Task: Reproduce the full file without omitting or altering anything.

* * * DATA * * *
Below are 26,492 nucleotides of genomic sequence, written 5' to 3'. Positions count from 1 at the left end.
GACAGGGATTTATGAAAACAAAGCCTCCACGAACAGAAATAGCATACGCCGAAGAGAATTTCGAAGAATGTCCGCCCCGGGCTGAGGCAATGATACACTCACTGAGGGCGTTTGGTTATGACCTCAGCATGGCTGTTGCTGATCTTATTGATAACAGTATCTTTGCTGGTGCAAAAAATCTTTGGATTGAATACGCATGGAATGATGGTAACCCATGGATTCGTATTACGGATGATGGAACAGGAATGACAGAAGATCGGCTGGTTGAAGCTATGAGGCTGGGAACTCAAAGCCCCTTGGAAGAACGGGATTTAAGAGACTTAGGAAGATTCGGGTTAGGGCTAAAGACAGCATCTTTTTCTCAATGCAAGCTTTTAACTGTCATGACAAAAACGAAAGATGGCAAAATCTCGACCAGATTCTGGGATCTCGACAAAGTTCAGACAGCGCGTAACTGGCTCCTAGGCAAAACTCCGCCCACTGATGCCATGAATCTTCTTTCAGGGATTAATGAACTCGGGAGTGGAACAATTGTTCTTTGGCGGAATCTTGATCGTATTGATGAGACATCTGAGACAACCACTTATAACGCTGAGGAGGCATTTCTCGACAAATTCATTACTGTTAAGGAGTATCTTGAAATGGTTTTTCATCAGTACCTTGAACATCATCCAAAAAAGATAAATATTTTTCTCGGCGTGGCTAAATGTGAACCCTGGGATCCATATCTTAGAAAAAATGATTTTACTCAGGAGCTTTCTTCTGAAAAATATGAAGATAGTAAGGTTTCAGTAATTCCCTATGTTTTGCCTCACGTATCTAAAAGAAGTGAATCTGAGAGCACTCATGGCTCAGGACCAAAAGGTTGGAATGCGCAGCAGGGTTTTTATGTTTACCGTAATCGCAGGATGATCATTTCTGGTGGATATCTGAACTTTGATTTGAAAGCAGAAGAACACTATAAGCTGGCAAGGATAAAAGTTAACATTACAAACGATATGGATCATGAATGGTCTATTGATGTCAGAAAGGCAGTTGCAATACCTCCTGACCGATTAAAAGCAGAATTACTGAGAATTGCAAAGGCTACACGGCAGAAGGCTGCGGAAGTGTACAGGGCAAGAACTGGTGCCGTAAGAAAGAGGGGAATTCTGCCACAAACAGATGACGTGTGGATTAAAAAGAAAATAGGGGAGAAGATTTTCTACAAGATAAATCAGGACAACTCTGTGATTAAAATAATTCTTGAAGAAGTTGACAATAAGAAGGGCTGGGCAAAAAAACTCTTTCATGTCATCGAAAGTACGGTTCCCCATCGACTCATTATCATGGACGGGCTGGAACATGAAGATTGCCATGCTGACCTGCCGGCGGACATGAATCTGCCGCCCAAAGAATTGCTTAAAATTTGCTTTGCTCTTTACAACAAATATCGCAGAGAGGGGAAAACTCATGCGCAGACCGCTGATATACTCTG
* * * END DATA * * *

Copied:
Below are 26,492 nucleotides of genomic sequence, written 5' to 3'. Positions count from 1 at the left end.
GACAGGGATTTATGAAAACAAAGCCTCCACGAACAGAAATAGCATACGCCGAAGAGAATTTCGAAGAATGTCCGCCCCGGGCTGAGGCAATGATACACTCACTGAGGGCGTTTGGTTATGACCTCAGCATGGCTGTTGCTGATCTTATTGATAACAGTATCTTTGCTGGTGCAAAAAATCTTTGGATTGAATACGCATGGAATGATGGTAACCCATGGATTCGTATTACGGATGATGGAACAGGAATGACAGAAGATCGGCTGGTTGAAGCTATGAGGCTGGGAACTCAAAGCCCCTTGGAAGAACGGGATTTAAGAGACTTAGGAAGATTCGGGTTAGGGCTAAAGACAGCATCTTTTTCTCAATGCAAGCTTTTAACTGTCATGACAAAAACGAAAGATGGCAAAATCTCGACCAGATTCTGGGATCTCGACAAAGTTCAGACAGCGCGTAACTGGCTCCTAGGCAAAACTCCGCCCACTGATGCCATGAATCTTCTTTCAGGGATTAATGAACTCGGGAGTGGAACAATTGTTCTTTGGCGGAATCTTGATCGTATTGATGAGACATCTGAGACAACCACTTATAACGCTGAGGAGGCATTTCTCGACAAATTCATTACTGTTAAGGAGTATCTTGAAATGGTTTTTCATCAGTACCTTGAACATCATCCAAAAAAGATAAATATTTTTCTCGGCGTGGCTAAATGTGAACCCTGGGATCCATATCTTAGAAAAAATGATTTTACTCAGGAGCTTTCTTCTGAAAAATATGAAGATAGTAAGGTTTCAGTAATTCCCTATGTTTTGCCTCACGTATCTAAAAGAAGTGAATCTGAGAGCACTCATGGCTCAGGACCAAAAGGTTGGAATGCGCAGCAGGGTTTTTATGTTTACCGTAATCGCAGGATGATCATTTCTGGTGGATATCTGAACTTTGATTTGAAAGCAGAAGAACACTATAAGCTGGCAAGGATAAAAGTTAACATTACAAACGATATGGATCATGAATGGTCTATTGATGTCAGAAAGGCAGTTGCAATACCTCCTGACCGATTAAAAGCAGAATTACTGAGAATTGCAAAGGCTACACGGCAGAAGGCTGCGGAAGTGTACAGGGCAAGAACTGGTGCCGTAAGAAAGAGGGGAATTCTGCCACAAACAGATGACGTGTGGATTAAAAAGAAAATAGGGGAGAAGATTTTCTACAAGATAAATCAGGACAACTCTGTGATTAAAATAATTCTTGAAGAAGTTGACAATAAGAAGGGCTGGGCAAAAAAACTCTTTCATGTCATCGAAAGTACGGTTCCCCATCGACTCATTATCATGGACGGGCTGGAACATGAAGATTGCCATGCTGACCTGCCGGCGGACATGAATCTGCCGCCCAAAGAATTGCTTAAAATTTGCTTTGCTCTTTACAACAAATATCGCAGAGAGGGGAAAACTCATGCGCAGACCGCTGATATACTCTG